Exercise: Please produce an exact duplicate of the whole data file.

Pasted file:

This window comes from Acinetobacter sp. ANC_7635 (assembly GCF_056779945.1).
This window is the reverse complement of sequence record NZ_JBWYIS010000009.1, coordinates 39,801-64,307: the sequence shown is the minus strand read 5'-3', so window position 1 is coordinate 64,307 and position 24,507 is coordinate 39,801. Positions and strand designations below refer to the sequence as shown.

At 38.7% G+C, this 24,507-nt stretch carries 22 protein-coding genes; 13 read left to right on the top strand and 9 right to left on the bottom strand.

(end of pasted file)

This window comes from Acinetobacter sp. ANC_7635 (assembly GCF_056779945.1).
This window is the reverse complement of sequence record NZ_JBWYIS010000009.1, coordinates 39,801-64,307: the sequence shown is the minus strand read 5'-3', so window position 1 is coordinate 64,307 and position 24,507 is coordinate 39,801. Positions and strand designations below refer to the sequence as shown.

At 38.7% G+C, this 24,507-nt stretch carries 22 protein-coding genes; 13 read left to right on the top strand and 9 right to left on the bottom strand.